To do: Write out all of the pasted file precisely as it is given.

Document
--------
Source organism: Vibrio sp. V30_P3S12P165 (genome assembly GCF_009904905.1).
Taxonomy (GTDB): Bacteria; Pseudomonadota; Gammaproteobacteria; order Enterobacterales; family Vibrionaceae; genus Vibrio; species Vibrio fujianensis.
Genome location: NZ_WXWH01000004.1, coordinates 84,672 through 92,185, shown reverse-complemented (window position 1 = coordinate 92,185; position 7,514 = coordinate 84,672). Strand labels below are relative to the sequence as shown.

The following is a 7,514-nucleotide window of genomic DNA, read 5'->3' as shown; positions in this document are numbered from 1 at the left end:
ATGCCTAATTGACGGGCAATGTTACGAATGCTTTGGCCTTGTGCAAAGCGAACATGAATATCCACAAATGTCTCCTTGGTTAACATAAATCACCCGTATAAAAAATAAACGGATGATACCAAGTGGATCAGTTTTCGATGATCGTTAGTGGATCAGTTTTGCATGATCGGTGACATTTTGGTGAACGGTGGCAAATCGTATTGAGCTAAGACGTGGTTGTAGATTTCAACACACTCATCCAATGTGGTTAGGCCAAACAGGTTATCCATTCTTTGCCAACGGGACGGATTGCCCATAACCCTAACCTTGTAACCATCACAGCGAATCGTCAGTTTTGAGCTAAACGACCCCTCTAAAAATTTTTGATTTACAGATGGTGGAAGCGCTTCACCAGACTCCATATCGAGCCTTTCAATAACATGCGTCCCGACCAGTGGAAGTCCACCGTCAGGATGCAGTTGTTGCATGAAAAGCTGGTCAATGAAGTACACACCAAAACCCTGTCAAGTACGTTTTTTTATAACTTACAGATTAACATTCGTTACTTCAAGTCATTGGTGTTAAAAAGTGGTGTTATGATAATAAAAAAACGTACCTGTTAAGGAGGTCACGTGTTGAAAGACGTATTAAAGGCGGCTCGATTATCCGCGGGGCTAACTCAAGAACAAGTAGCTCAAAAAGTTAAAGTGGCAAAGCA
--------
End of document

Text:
Source organism: Vibrio sp. V30_P3S12P165 (genome assembly GCF_009904905.1).
Taxonomy (GTDB): Bacteria; Pseudomonadota; Gammaproteobacteria; order Enterobacterales; family Vibrionaceae; genus Vibrio; species Vibrio fujianensis.
Genome location: NZ_WXWH01000004.1, coordinates 84,672 through 92,185, shown reverse-complemented (window position 1 = coordinate 92,185; position 7,514 = coordinate 84,672). Strand labels below are relative to the sequence as shown.

The following is a 7,514-nucleotide window of genomic DNA, read 5'->3' as shown; positions in this document are numbered from 1 at the left end:
ATGCCTAATTGACGGGCAATGTTACGAATGCTTTGGCCTTGTGCAAAGCGAACATGAATATCCACAAATGTCTCCTTGGTTAACATAAATCACCCGTATAAAAAATAAACGGATGATACCAAGTGGATCAGTTTTCGATGATCGTTAGTGGATCAGTTTTGCATGATCGGTGACATTTTGGTGAACGGTGGCAAATCGTATTGAGCTAAGACGTGGTTGTAGATTTCAACACACTCATCCAATGTGGTTAGGCCAAACAGGTTATCCATTCTTTGCCAACGGGACGGATTGCCCATAACCCTAACCTTGTAACCATCACAGCGAATCGTCAGTTTTGAGCTAAACGACCCCTCTAAAAATTTTTGATTTACAGATGGTGGAAGCGCTTCACCAGACTCCATATCGAGCCTTTCAATAACATGCGTCCCGACCAGTGGAAGTCCACCGTCAGGATGCAGTTGTTGCATGAAAAGCTGGTCAATGAAGTACACACCAAAACCCTGTCAAGTACGTTTTTTTATAACTTACAGATTAACATTCGTTACTTCAAGTCATTGGTGTTAAAAAGTGGTGTTATGATAATAAAAAAACGTACCTGTTAAGGAGGTCACGTGTTGAAAGACGTATTAAAGGCGGCTCGATTATCCGCGGGGCTAACTCAAGAACAAGTAGCTCAAAAAGTTAAAGTGGCAAAGCA